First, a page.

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Editor's e-Note
Neurology, the journal of the American Academy of Neurology, reports that memory problems are associated with depression in older adults. A study of 1,111 older adults with an average age of 71 and no history of stroke found that individuals with the most symptoms of depression had a smaller brain volume and were more likely to have vascular lesions in the brain. Researchers speculate that treatment for depression may contribute to improvements in thinking and memory.

In addition to reading our e-newsletter, be sure to visit Today’s Geriatric Medicine’s website at, where you’ll find news and information that’s relevant and reliable. We welcome your feedback at Follow Today’s Geriatric Medicine on Facebook and Twitter, too.

— Kate Jackson, editor
e-News Exclusive
Depression Is Associated With Memory Problems in Older Adults

Depression in older adults may be linked to memory problems, according to a study recently published in Neurology, the medical journal of the American Academy of Neurology. The study also showed that older people with greater symptoms of depression may have structural differences in the brain compared with people without symptoms.

“Since symptoms of depression can be treated, it may be possible that treatment may also reduce thinking and memory problems,” says study author Adina Zeki Al Hazzouri, PhD, MS, of the University of Miami Miller School of Medicine in Florida. “With as many as 25% of older adults experiencing symptoms of depression, it’s important to better understand the relationship between depression and memory problems.”

The study involved 1,111 people who were all stroke-free with an average age of 71. The majority were Caribbean Hispanic. At the beginning of the study, all had brain scans, a psychological exam, and assessments for memory and thinking skills. Their memory and thinking skills were tested again an average of five years later.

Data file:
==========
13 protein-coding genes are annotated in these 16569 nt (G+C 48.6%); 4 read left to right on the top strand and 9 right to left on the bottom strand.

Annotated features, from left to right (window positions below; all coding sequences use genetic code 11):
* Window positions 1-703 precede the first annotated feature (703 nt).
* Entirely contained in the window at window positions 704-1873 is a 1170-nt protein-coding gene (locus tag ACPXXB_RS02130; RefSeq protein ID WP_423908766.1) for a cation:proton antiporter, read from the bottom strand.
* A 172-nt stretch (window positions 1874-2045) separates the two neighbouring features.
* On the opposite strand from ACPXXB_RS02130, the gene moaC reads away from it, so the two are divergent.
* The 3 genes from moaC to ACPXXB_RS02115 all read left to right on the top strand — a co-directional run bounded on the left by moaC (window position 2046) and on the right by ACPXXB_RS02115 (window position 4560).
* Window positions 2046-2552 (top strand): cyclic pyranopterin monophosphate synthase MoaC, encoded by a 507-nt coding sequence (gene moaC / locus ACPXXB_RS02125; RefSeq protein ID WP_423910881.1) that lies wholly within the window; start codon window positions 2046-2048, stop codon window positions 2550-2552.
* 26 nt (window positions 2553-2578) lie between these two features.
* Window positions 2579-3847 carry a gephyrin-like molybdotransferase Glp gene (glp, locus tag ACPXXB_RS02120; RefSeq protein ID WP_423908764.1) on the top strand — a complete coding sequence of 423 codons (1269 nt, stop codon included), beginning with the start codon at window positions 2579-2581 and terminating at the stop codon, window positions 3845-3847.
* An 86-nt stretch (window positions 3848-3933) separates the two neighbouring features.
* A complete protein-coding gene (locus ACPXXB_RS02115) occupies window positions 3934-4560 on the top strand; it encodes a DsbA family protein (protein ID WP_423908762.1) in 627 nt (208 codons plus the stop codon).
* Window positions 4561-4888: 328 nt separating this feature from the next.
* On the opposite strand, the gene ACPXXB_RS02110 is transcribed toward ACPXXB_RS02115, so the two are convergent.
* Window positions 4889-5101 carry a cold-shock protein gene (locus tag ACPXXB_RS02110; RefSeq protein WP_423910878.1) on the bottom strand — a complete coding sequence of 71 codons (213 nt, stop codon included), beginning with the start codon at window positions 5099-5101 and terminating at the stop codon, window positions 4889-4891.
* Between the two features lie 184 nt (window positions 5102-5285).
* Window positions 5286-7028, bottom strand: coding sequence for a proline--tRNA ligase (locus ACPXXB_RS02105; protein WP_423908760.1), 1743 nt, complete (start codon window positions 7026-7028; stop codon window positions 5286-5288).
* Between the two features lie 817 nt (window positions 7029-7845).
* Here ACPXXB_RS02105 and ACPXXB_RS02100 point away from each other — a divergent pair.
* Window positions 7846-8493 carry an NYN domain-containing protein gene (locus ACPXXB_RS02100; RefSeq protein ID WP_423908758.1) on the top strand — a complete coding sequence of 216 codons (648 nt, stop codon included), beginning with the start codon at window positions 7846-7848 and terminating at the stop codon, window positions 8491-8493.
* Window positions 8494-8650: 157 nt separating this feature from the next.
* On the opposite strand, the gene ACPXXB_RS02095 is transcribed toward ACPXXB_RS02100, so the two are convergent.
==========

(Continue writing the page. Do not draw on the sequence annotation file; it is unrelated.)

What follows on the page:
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FNCE® Preview
Discover D.C.’s Past and Nutrition’s Present at FNCE®
By Heather Hogstrom

The 2018 Academy of Nutrition and Dietetics’ Food & Nutrition Conference & Expo™ (FNCE®) will be held in Washington, D.C., at the Walter E. Washington Convention Center. Taking place October 20–23, FNCE® will provide the latest in food and nutrition education, trends, technology, products, and services. With nearly 130 educational sessions and approximately 400 exhibitors, FNCE® offers plenty to meet attendees’ needs.

FNCE® covers various nutrition topics, including some that are particularly relevant to those caring for older adults, such as the session “The Aging of America: Nutritional Guidance for a Rapidly Expanding Population,” which will identify dietary guidance for older adults. Those interested in brain health could attend “Food for Thought: The Multicultural Healthy Diet for Cognition” or “Lutein’s Role in Optimal Eye and Brain Health.” “Use It or Lose It: Muscle, Protein, Exercise and Healthy Aging” will focus on sarcopenia, while “Generational Approach to Counseling People With Diabetes” will discuss how generational affiliation can impact diet and diabetes care.

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Tech & Tools
Smart Home Technology for Seniors
Technology can help older adults age in place with greater safety and confidence. offers a guide that helps your patients understand home automation and how it may make their lives easier. Learn more »

Music-Enabled Biomedical Gait Trainer
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General Internist or Geriatrician
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In this e-Newsletter
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The Denver Post reports on a recent study presented at the Alzheimer’s Association International Conference in Chicago suggesting that brighter lights and synthetic marijuana may improve quality of life for people with dementia.

Drinking Soda Could Raise the Risk of Alzheimer’s Disease
By now, everyone knows that soda is hazardous to health. It boosts the risk of obesity as well as diabetes. Now, researchers believe it could also contribute to the development of Alzheimer’s disease. Newsweek reports on a Columbia University study that links soda and its consequent diabetes risk to increased incidence of Alzheimer’s.

How Pregnancy and Childbirth May Protect Some Women From Developing Dementia
Researchers exploring why a woman over her lifetime is nearly twice as likely as a man to develop Alzheimer’s have concluded that the answer has to do with pregnancy. The study followed more than 15,000 American women and found that those who had three children compared with those who had one had less risk of developing the disease. The Los Angeles Times reports on the study.
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